Technical writer working on a project

From its beginnings as a database company, Oracle has expanded into multiple software arenas, from human capital management (HCM) software to customer relationship management (CRM) software to analytics and cloud. Much of what it builds is geared toward the enterprise, so if you want to work at big companies, chances are good you’ll end up interacting with an Oracle product in some way. In light of that, what skills do you need to succeed as an Oracle developer?

For starters, many organizations need Oracle software for radically different purposes. As a result, any Oracle developer will need to master “soft skills” such as communication, because they’ll talk with stakeholders throughout an organization to figure out how to customize Oracle products to fit business requirements. You’ll need to understand end-user needs and have a problem-solving attitude.

What Skills Do Oracle Developers Need to Learn?

It is important for an Oracle developer to move from basic technical skills to Oracle-specific skills. Deep domain knowledge is essential if you want to be hired as a master of Oracle software.

“This can be achieved only with hands-on experience working on the said products,” explains Sudhir Kumar, group vice president of global Oracle support at Rimini Street. He notes that Oracle has a large portfolio of applications and related development tools.

Before falling down the proverbial rabbit-hole around buzzwords such as "Oracle Cloud" or "Microservices ML/AI," Kumar adds, any beginner to the Oracle ecosystem should master the following:  

“It would be prudent to follow the trend and focus on tools and technologies that Oracle promotes for at least next 5 to 10 years’ timeframe,” he says.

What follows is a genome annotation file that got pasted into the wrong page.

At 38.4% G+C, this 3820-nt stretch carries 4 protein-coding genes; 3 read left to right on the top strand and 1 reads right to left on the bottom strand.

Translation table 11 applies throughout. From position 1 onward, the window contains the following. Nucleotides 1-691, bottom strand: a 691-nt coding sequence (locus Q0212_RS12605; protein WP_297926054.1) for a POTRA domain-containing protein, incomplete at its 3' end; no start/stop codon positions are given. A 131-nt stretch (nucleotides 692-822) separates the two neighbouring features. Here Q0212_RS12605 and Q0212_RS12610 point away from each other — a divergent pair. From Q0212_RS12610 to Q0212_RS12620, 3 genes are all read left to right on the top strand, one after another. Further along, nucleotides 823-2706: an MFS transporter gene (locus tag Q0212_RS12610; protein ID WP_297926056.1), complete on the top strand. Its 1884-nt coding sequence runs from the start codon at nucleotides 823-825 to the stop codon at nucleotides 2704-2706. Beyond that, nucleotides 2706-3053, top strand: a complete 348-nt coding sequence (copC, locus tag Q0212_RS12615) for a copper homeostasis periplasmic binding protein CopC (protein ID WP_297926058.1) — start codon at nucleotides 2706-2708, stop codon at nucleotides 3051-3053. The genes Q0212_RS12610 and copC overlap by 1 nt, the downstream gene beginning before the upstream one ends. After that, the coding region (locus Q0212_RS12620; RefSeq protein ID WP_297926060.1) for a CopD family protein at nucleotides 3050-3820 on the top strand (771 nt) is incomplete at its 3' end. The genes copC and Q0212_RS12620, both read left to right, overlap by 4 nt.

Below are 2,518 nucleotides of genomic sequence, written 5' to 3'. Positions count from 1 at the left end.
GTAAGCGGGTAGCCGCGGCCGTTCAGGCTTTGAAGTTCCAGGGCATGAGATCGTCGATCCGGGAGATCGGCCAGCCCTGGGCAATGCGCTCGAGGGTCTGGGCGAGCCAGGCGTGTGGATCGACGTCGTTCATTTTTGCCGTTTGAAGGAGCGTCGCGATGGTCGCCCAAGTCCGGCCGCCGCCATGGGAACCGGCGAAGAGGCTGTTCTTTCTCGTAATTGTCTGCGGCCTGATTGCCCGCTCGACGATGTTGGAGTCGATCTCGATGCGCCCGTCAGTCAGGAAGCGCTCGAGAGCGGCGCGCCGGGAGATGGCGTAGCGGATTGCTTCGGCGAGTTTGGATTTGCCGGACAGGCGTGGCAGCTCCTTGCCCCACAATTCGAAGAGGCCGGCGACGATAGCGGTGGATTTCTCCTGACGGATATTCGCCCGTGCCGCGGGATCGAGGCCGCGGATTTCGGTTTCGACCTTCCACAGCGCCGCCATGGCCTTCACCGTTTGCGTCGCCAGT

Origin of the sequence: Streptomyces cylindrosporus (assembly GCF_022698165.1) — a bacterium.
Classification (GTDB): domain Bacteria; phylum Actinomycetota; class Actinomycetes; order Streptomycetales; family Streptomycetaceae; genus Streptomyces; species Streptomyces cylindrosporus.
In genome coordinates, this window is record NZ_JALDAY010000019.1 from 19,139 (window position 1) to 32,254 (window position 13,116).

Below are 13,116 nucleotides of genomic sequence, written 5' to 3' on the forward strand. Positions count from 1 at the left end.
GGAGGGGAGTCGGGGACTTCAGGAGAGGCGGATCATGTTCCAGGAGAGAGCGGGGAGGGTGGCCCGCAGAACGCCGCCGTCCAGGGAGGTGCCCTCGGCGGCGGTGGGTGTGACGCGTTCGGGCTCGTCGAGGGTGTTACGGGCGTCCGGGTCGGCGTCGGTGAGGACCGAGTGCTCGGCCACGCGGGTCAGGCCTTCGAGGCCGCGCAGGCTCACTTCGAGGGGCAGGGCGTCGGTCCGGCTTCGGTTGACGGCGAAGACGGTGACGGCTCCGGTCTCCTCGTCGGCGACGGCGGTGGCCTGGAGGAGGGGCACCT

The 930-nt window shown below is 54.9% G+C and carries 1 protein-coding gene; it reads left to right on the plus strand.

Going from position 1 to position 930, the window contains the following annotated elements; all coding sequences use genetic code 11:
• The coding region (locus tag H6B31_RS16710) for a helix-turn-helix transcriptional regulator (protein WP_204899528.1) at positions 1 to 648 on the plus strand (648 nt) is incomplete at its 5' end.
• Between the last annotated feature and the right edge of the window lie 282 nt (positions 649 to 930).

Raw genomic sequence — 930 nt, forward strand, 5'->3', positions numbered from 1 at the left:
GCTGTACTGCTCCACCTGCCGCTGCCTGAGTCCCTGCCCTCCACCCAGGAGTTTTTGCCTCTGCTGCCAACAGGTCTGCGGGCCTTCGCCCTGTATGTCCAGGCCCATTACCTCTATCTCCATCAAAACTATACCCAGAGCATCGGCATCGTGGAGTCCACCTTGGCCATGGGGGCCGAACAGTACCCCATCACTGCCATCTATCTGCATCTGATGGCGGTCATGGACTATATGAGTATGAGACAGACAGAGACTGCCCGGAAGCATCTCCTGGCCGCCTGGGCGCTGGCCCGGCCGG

Thomas Vick, senior regional director at Robert Half Technology, agrees on the importance of having strong back-end language experience (i.e., SQL) and at least some understanding of the front-end languages (i.e., Python) that they're going to be working with, depending on the environment.

“More recently, hiring managers want to see more people who have cloud experience,” he adds. “They want someone who has helped with the process of transitioning one of the systems or multiple systems to the cloud at any given time.”

What Do Developers Need to Know About Oracle Products?

Broadly speaking, Oracle products broadly fall into seven streams:

  • Enterprise resource planning (ERP)
  • Middleware and integration
  • Business intelligence
  • Databases
  • Operating systems and server technology
  • Cloud
  • Machine learning and A.I.

While domain and product knowledge are quite important, a developer beginning his or her career should have a solid base in the aforementioned SQL, Java, Python or Perl, as they form the basis for most of the streams they are likely to work with.

“After solidifying the base, a developer can aim to gain knowledge on the relevant products depending on the stream they choose,” Kumar says.

Developers opting to choose the middleware and integration path should additionally develop skills in SOA Suite components such as: